View presentation slides (PDF)

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Depending on whom you ask, distributed denial of service attacks are either a nuisance, or avoidable today using commercial tools, or so fundamental as to require rearchitecting the Internet. So how serious is the problem, and what can we do? This talk will attempt to answer these questions with a tour of the current DDoS landscape, including commercial and research-grade solutions and experiences from the trenches.

Salon G/H/J/K

Session Chair: Stephen Tweedie, Red Hat

Running Virtualized Native Drivers in User Mode Linux
V. Guffens and G. Bastin, Université Catholique de Louvain

QEMU, a Fast and Portable Dynamic Translator
Fabrice Bellard

Awarded FREENIX Track Best Paper Award!
USB/IP—A Peripheral Bus Extension for Device Sharing over IP Network

Takahiro Hirofuchi, Eiji Kawai, Kazutoshi Fujikawa, and Hideki Sunahara, Nara Institute of Science and Technology

Los Angeles/La Jolla

Clustering and Grid Computing
Greg Bruno, San Diego Supercomputer Center

Greg Bruno is a core developer for Rocks, a high-performance Linux cluster distribution developed at San Diego Supercomputer Center. From Aichi, Japan to Zurich, Switzerland, non-cluster experts have used Rocks to easily deploy their own computational resource. Participants in Greg's Guru session will learn how they can too.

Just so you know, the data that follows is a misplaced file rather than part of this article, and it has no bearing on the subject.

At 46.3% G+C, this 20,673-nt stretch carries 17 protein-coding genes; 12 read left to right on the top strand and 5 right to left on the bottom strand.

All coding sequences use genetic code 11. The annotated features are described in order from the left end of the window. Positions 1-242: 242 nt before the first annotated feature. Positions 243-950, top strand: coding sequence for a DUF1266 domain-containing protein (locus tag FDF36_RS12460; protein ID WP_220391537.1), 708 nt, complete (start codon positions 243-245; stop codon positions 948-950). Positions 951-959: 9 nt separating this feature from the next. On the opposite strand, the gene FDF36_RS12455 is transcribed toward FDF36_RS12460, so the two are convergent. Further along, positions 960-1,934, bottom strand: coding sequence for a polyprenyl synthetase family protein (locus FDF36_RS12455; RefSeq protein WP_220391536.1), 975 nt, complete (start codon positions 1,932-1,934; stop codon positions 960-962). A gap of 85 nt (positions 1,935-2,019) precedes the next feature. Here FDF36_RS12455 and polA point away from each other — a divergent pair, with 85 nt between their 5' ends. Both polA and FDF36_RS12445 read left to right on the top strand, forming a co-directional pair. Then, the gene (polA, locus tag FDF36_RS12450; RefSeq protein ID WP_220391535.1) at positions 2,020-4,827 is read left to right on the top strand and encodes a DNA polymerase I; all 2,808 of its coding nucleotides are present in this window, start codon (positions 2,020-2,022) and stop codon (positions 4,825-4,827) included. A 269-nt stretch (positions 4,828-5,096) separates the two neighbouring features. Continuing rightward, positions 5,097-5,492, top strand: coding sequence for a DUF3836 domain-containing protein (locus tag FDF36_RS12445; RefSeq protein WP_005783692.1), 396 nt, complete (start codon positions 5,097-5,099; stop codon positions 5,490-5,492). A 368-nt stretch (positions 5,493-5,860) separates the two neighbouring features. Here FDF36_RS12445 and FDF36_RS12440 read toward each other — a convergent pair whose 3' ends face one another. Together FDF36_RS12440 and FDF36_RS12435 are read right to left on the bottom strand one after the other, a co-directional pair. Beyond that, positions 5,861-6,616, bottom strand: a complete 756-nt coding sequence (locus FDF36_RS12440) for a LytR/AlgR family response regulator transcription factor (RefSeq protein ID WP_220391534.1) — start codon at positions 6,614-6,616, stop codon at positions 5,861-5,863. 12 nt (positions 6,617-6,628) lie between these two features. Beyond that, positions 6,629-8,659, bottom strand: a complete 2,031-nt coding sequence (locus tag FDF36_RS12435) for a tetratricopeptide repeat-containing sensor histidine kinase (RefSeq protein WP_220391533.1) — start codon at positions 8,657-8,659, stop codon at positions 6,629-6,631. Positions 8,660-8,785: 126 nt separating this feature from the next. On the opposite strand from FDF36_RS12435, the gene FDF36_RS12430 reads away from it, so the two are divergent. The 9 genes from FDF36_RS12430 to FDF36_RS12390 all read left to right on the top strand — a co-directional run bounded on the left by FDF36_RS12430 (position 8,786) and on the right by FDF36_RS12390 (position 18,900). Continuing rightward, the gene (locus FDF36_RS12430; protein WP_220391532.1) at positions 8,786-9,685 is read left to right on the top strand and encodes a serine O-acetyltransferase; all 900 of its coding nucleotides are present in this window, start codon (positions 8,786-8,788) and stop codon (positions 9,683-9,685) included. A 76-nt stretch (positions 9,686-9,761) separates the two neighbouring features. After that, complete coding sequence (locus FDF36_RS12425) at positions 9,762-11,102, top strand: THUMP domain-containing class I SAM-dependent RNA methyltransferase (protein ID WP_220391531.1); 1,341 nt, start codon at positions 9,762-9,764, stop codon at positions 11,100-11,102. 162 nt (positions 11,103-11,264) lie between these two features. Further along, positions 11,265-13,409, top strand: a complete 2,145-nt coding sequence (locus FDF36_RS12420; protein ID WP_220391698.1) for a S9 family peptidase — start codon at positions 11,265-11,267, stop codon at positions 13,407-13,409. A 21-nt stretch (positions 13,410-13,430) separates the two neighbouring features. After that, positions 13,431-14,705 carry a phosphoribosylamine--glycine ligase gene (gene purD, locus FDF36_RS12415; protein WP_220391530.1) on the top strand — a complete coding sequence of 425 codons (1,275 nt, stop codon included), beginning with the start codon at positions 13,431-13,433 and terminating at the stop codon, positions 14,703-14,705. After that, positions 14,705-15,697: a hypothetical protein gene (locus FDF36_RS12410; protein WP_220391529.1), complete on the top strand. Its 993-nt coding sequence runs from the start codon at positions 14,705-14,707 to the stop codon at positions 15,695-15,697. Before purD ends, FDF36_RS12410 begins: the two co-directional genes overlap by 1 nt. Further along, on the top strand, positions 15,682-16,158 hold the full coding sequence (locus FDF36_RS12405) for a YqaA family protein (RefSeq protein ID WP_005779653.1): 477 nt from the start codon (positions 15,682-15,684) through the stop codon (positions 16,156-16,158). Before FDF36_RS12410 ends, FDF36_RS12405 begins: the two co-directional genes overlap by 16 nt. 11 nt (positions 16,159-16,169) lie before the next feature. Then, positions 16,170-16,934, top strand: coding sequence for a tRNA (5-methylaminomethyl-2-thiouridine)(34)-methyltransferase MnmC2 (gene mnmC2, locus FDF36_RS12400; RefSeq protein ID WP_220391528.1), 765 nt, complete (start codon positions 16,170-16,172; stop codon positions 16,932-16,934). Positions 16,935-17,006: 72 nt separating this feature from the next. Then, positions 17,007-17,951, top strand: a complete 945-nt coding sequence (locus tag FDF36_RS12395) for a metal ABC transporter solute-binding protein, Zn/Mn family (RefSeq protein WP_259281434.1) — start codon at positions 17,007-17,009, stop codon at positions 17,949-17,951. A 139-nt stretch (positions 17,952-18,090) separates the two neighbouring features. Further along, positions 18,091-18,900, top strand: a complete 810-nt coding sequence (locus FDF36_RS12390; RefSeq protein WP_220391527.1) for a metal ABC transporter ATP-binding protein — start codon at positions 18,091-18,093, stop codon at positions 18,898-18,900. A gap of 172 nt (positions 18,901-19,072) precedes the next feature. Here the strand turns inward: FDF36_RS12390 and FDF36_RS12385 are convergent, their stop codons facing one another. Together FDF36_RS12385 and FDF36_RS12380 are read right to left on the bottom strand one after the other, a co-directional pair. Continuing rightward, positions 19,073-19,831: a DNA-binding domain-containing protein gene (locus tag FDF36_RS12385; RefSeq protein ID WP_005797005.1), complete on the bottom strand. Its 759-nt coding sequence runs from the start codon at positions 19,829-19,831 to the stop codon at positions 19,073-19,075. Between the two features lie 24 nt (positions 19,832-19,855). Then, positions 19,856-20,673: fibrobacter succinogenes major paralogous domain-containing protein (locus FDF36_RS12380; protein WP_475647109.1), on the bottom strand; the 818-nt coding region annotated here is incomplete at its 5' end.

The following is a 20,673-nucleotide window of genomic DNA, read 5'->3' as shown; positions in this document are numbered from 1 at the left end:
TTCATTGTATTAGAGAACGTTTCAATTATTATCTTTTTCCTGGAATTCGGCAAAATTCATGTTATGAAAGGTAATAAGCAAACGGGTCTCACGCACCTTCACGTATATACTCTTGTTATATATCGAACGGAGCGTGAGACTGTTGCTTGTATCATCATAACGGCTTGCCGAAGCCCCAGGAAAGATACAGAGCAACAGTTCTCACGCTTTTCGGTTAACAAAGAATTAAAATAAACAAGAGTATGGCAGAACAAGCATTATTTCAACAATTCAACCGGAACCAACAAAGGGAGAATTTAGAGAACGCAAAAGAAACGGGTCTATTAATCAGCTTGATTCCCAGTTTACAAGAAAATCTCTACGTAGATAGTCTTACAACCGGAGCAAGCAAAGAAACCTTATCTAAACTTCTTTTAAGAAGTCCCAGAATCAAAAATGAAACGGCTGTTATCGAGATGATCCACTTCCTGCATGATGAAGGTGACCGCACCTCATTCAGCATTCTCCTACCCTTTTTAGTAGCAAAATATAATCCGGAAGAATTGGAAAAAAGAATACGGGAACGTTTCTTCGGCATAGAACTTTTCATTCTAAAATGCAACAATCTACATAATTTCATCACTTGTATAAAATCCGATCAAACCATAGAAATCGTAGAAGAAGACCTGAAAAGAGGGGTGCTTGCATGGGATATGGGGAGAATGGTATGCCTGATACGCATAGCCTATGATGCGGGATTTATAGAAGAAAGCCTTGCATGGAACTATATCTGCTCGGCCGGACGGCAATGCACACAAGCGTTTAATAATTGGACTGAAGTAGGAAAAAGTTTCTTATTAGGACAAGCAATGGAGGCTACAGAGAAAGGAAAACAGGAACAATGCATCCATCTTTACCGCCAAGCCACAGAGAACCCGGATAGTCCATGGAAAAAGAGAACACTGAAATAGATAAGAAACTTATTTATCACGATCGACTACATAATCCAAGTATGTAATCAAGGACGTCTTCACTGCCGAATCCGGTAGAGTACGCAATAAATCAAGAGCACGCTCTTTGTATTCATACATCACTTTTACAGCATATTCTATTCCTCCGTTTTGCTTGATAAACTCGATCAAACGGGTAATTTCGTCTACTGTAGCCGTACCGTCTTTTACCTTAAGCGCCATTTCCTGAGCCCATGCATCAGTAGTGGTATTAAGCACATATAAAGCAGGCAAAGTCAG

3:30 p.m.–4:00 p.m.   Break
4:00 p.m.–5:30 p.m. Wednesday
Salon E

Improving Filesystems
Session Chair: Mustafa Uysal, Hewlett-Packard Labs

A Transactional Flash File System for Microcontrollers
Eran Gal and Sivan Toledo, Tel-Aviv University

Analysis and Evolution of Journaling File Systems
Vijayan Prabhakaran, Andrea C. Arpaci-Dusseau, and Remzi H. Arpaci-Dusseau, University of Wisconsin, Madison

Comparison-Based File Server Verification
Yuen-Lin Tan, Terrence Wong, John D. Strunk, Gregory R. Ganger, Carnegie Mellon University

Salon F

Massively Multi-player Games and the Systems That Love Them
Mark Wirt,

View presentation slides (PDF)